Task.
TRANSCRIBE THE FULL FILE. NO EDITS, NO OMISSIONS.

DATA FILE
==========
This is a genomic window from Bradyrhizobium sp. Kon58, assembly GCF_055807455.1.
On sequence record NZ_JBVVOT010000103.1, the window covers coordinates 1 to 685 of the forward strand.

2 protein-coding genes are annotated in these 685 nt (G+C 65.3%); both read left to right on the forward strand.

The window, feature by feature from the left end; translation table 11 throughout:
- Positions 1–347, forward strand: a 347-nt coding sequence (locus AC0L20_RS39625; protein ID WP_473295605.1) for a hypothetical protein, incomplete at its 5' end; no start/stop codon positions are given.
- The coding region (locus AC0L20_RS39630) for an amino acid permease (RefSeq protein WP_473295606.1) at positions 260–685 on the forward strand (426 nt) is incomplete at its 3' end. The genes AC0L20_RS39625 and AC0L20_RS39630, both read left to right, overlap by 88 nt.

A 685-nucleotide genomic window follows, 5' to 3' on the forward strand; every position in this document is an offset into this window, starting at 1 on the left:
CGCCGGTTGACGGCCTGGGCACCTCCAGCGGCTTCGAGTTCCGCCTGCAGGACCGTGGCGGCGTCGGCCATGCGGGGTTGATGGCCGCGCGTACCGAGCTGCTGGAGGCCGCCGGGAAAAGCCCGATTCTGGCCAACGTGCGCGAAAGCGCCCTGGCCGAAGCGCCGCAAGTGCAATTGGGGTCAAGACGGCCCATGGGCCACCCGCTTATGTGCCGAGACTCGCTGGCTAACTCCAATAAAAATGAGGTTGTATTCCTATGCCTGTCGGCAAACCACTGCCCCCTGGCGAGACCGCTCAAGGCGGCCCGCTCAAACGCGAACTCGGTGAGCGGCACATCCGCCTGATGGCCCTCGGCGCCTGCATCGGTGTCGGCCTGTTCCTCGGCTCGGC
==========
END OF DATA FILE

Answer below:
This is a genomic window from Bradyrhizobium sp. Kon58, assembly GCF_055807455.1.
On sequence record NZ_JBVVOT010000103.1, the window covers coordinates 1 to 685 of the forward strand.

2 protein-coding genes are annotated in these 685 nt (G+C 65.3%); both read left to right on the forward strand.

The window, feature by feature from the left end; translation table 11 throughout:
- Positions 1–347, forward strand: a 347-nt coding sequence (locus AC0L20_RS39625; protein ID WP_473295605.1) for a hypothetical protein, incomplete at its 5' end; no start/stop codon positions are given.
- The coding region (locus AC0L20_RS39630) for an amino acid permease (RefSeq protein WP_473295606.1) at positions 260–685 on the forward strand (426 nt) is incomplete at its 3' end. The genes AC0L20_RS39625 and AC0L20_RS39630, both read left to right, overlap by 88 nt.

A 685-nucleotide genomic window follows, 5' to 3' on the forward strand; every position in this document is an offset into this window, starting at 1 on the left:
CGCCGGTTGACGGCCTGGGCACCTCCAGCGGCTTCGAGTTCCGCCTGCAGGACCGTGGCGGCGTCGGCCATGCGGGGTTGATGGCCGCGCGTACCGAGCTGCTGGAGGCCGCCGGGAAAAGCCCGATTCTGGCCAACGTGCGCGAAAGCGCCCTGGCCGAAGCGCCGCAAGTGCAATTGGGGTCAAGACGGCCCATGGGCCACCCGCTTATGTGCCGAGACTCGCTGGCTAACTCCAATAAAAATGAGGTTGTATTCCTATGCCTGTCGGCAAACCACTGCCCCCTGGCGAGACCGCTCAAGGCGGCCCGCTCAAACGCGAACTCGGTGAGCGGCACATCCGCCTGATGGCCCTCGGCGCCTGCATCGGTGTCGGCCTGTTCCTCGGCTCGGC